Prescriptivism in general is often criticized in linguistics, and this carries over to the conlang community, especially for those who view Toki Pona like a living language. Some words like pali have undergone semantic drift from what their pu definitions suggest, and because pu-rism is not descriptive and concerns a fixed point in time, it cannot adequately acknowledge this.

Authorial intent[edit | edit source]

pu notably contains very few examples of certain features. Invoking pu-rism with such features is criticized for using too low a sample size to accurately read into the intended style.

jan Sonja attempted to discourage what ultimately became staunch pu-rism within pu itself. According to its preface, pu presents "the way [she] use[s] Toki Pona". Its final lesson ("The Frontier") encourages speakers to "[c]reate, play," and "enjoy [themselves]" with Toki Pona. She has since affirmed this more clearly, most notably in the following book, ku:[1]

The first book serves as a snapshot and reference point of one key person's way of using Toki Pona at one key moment in time. This foundation is paired with the invitation [in "The Frontier"].

jan Sonja has also contested some decisions she made for pu, such as merging words and presenting them as "synonyms".

All of this challenges the archaizing form of pu-rism meant to uphold authorial intent. As far as pu-rism has mischaracterized jan Sonja's intent with Toki Pona and its philosophy, this also challenges the defensive motivation.

Inaccuracy and misleadingness[edit | edit source]

As a prescriptive style, pu-rism is inaccurate to any agreed-upon shifts in usage by the speaking community.

Some rejections of pu have also become widespread for practical reasons. For instance, proficient speakers generally assert that pi is not "of" to prevent common misconceptions, even though pu itself defines it as "of". Another instance is the meli Sonko example.

Exclusivity[edit | edit source]

pu-rism may keep toki pona from becoming an inclusive language. Speakers have coined words like tonsi and eliki to describe marginalized experiences that the vocabulary in pu alone leaves difficult to express. To get around this, tonsi has been positioned as an honorary nimi pu to encourage more speakers to accept and adopt it.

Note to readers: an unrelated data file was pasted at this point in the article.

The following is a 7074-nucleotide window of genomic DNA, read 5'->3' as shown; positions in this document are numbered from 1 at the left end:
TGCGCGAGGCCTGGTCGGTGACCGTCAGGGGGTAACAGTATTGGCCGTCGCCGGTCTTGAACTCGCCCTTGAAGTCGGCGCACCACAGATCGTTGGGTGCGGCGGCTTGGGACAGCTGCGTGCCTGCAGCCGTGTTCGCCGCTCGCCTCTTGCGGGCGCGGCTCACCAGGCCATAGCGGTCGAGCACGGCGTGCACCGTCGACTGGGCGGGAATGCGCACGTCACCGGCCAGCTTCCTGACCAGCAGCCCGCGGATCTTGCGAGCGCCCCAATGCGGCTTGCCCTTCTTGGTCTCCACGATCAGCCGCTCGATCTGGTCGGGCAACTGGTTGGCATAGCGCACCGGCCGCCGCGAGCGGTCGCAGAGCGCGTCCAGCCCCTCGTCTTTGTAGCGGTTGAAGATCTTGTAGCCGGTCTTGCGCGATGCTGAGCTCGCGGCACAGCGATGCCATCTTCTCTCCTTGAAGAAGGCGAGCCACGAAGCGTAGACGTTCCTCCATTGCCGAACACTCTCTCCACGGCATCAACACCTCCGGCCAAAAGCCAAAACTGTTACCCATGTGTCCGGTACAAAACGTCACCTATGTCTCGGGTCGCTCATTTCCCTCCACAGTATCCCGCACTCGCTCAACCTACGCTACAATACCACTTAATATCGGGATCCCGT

Lexicalizations[edit | edit source]

Some translations and expressions for specific concepts are displayed in the book. Putting these word combinations as more acceptable than others, and expecting them to be used for the concepts in question, adds to lexicalization.

Since the Toki Pona Dictionary[edit | edit source]

In a review of Toki Pona Dictionary, jan Po of the channel seme li sin? argued that the dictionary resolves the conflict between pu-rists and experimental speakers by aligning "the will of the creator" with linguistic descriptivism.[2] However, the semi-canonization of the nimi ku suli has had latent functions that conflict with this. For example, some speakers resent that several quickly dated nimi sin are labeled as "essential words".

This has inspired a less combative form of pu-rism. Its adherents accept deviations from pu when used selectively, but discourage others (mainly learners) from adopting every single experimental feature they come across.

References[edit | edit source]

  1. Lang, Sonja. (18 July 2021). Toki Pona Dictionary. Illustrated by Vacon Sartirani. Tawhid. ISBN 978-0978292362. p. 5.
  2. jan Po. (6 August 2021). "Review of Toki Pona Dictionary Compiled by Sonja Lang". seme li sin? [@semelisin]. YouTube. Retrieved 30 April 2024.